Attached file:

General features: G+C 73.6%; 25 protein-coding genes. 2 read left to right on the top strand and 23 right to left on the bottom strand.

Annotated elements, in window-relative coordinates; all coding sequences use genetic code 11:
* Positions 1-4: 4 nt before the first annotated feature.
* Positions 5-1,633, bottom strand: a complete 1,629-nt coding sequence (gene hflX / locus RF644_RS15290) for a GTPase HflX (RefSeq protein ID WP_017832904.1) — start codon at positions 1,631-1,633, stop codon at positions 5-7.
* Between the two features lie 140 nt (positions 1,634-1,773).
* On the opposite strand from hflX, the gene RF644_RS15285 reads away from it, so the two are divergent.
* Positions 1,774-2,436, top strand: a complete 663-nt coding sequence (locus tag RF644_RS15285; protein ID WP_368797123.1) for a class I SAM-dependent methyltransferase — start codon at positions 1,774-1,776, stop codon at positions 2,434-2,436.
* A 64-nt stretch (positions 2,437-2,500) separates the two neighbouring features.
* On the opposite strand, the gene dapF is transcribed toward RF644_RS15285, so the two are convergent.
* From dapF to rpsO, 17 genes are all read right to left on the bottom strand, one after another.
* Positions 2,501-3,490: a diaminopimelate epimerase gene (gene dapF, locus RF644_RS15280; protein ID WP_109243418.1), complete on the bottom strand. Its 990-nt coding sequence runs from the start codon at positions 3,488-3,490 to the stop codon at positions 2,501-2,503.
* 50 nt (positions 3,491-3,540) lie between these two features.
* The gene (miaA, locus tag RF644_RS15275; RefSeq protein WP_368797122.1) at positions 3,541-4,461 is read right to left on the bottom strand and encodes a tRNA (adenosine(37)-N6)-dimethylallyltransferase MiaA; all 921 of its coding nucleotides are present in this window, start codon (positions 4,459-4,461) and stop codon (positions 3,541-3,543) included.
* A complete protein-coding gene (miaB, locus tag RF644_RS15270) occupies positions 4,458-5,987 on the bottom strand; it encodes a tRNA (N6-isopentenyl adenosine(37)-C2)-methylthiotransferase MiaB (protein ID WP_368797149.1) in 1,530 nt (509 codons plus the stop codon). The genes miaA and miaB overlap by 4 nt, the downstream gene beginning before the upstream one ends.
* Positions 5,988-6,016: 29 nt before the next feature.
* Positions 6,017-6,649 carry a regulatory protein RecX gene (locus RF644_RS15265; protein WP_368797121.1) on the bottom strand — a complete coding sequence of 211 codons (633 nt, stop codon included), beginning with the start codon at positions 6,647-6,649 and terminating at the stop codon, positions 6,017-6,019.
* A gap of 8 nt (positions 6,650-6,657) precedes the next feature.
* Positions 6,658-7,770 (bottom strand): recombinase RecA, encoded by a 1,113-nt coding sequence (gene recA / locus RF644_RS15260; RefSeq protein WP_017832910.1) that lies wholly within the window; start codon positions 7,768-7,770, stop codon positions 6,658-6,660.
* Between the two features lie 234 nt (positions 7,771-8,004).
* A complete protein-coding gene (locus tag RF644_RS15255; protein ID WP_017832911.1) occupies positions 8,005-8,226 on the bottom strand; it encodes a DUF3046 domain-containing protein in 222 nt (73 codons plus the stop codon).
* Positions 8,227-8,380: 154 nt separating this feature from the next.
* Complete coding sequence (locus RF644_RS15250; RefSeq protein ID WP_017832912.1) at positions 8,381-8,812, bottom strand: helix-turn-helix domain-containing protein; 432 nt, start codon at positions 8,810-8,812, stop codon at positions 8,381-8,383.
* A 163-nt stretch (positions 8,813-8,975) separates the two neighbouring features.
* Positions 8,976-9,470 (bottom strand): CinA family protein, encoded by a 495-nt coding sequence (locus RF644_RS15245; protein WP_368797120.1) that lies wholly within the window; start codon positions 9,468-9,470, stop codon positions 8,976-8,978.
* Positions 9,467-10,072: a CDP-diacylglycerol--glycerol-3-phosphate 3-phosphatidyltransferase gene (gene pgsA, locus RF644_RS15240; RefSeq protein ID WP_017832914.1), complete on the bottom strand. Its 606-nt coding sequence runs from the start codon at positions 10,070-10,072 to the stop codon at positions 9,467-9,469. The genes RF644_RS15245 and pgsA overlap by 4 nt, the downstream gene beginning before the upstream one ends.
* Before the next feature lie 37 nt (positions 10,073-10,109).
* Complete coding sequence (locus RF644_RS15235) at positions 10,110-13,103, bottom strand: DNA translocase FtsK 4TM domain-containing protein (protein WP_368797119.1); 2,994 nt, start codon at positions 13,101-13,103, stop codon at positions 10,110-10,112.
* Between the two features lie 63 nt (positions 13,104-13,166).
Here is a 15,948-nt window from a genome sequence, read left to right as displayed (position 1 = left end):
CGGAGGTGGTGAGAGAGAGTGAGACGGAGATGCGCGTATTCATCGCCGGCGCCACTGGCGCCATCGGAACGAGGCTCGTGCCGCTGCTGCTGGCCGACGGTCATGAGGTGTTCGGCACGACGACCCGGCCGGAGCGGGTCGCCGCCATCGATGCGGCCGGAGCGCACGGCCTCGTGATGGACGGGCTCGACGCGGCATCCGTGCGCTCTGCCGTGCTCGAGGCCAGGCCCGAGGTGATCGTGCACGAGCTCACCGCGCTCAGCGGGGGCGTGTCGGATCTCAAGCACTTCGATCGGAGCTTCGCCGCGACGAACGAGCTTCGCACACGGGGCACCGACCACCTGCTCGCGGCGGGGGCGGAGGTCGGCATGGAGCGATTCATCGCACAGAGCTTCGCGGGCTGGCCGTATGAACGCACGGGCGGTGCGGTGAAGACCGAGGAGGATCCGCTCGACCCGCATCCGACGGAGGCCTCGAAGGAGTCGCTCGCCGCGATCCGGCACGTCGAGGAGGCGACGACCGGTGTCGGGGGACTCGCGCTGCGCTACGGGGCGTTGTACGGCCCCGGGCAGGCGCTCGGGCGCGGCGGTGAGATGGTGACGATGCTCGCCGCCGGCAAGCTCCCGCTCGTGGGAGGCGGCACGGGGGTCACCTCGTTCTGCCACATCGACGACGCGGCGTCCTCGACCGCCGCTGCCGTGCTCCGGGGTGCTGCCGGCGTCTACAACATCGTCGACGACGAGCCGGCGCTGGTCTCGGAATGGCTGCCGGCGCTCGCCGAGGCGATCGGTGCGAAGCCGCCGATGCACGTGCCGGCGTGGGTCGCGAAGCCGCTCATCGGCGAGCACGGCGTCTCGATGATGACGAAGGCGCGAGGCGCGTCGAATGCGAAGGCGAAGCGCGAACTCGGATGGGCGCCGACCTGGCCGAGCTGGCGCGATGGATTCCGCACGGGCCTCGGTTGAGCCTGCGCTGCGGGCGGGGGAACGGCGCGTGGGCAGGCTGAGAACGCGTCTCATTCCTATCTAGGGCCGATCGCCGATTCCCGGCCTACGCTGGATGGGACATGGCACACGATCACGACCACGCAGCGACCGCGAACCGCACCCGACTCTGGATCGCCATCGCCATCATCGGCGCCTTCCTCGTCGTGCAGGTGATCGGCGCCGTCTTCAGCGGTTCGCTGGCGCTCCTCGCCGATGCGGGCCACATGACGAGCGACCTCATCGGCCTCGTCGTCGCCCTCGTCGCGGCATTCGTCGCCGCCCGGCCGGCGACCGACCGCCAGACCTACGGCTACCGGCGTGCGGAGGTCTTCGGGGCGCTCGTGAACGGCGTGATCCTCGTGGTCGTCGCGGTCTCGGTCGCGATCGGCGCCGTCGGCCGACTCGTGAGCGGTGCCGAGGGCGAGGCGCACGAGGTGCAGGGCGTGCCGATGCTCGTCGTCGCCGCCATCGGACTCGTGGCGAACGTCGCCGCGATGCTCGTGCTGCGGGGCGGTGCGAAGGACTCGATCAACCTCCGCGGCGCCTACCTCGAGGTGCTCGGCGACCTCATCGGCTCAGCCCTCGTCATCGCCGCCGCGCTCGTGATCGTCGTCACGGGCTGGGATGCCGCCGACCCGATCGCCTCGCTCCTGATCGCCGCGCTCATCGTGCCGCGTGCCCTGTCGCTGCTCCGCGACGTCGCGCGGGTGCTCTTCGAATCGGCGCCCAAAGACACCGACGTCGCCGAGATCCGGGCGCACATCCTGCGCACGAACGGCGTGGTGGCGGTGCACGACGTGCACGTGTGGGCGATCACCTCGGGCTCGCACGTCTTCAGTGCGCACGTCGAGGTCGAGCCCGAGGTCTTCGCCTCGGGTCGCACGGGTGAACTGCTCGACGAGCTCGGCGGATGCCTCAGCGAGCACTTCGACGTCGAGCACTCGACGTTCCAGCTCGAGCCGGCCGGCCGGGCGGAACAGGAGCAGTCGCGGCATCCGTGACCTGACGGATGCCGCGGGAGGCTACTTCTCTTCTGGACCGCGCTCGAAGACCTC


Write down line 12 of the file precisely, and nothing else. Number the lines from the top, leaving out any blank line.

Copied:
* 50 nt (positions 3,491-3,540) lie between these two features.